Hey, Judgy McJudgerson, don't be a sanctimummy

Judge not, lest ye be judged, santcimummy.

Are you a sanctimummy? The term is a portmanteau of “sanctimonious”, which means “making a show of being morally superior to other people”, and “mummy”, which means “person who automatically takes the blame for everything her children do that is outside the realms of ‘socially acceptable’.” You might be a sanctimummy if you’ve passed judgment on another mum whose child is having a tantrum in the supermarket, thinking, “MY child would never act like THAT.”

There’s a lot of judgment of mums out there in the world, particularly on the internet. I guess it feels “safe” somehow to sit behind our computer screens and pass judgment on a social media post from a mum who’s had a terrible day and needs to vent about her child having a tantrum in the supermarket. Maybe she wants advice on how to handle a tantrum next time it comes; maybe she just wants to hear she’s not alone. She’s reached out, and while some comments have been supportive, others are just plain, well, sanctimonious.

Comments like this:

  • “You shouldn’t take your children out in public until they can behave themselves.”
  • “You need to set firm boundaries so they know this kind of behaviour is not acceptable, ever. That’s what I do and my kids know how to behave in the supermarket now.”
  • “You need to take a look at yourself and what kind of example you’re setting, allowing your kids to act like that.”
  • “Maybe you should try going at a different time of day, when your children aren’t so tired and prone to acting up?”

And all of these things may *seem* perfectly legit at first glance, but to the mum who’s had a crappy day and really needs some support, they come across like this:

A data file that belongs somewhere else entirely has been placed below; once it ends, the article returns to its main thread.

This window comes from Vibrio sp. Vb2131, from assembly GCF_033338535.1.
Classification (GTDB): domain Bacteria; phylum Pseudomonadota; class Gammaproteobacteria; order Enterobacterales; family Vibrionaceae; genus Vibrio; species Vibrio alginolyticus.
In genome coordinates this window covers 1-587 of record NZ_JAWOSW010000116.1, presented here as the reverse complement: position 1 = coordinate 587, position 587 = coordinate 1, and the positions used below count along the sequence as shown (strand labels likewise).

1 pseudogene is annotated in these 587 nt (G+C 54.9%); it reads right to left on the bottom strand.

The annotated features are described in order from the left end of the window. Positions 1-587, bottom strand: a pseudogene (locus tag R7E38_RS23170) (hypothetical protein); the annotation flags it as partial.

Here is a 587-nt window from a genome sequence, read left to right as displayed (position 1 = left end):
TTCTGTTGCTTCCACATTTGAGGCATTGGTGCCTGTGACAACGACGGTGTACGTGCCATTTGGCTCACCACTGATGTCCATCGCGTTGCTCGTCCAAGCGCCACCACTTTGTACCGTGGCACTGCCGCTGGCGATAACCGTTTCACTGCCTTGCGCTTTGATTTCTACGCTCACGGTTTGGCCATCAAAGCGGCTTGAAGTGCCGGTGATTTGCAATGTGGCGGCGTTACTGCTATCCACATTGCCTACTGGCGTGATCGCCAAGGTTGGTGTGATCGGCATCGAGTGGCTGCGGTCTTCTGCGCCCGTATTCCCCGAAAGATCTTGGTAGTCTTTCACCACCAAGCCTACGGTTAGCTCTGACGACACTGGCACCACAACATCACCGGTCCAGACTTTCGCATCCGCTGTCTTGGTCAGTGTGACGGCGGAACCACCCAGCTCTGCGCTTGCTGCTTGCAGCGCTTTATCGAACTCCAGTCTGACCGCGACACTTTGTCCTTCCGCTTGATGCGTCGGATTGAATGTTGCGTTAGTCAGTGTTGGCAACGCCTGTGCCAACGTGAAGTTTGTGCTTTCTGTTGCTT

“You are doing a terrible job because you aren’t doing these things or they aren’t working for you. Your badly behaved children are a reflection of what a crappy parent you are.”

And nobody needs to feel that way, particularly not from someone they’ve never met who is judging them on the internet.

Mums get a lot of flak for everything. In fact, we published a listicle recently called “10 taboo topics parents get het up about”. Things like vaccinations. Breastfeeding beyond the baby years. Keeping kids in rear-facing car seats. These are topics I absolutely *love* to write about and publish info about in our magazine and on our website, but man, do the sanctimummies come out of the woodwork every single time and send me passionate letters to the editor detailing just how wrong they think I am. They have Big Opinions. They want to share them. With me. With everyone!

Mother Teresa said, “If you judge people, you have no time to love them.” I am trying to remember this, particularly on those days when I’m in the supermarket with my kids, praying one of them doesn’t have a tantrum in the middle of the baking aisle.

It’s not my job to judge people for their opinions or for their choices (although believe you me, it’s tempting). I get het up about things, too. But more than anything, I get het up about sanctimummies, but I try to remember that thing my own mother used to say to me: “If you can’t say anything nice, don’t say anything at all.”


Scroll to Top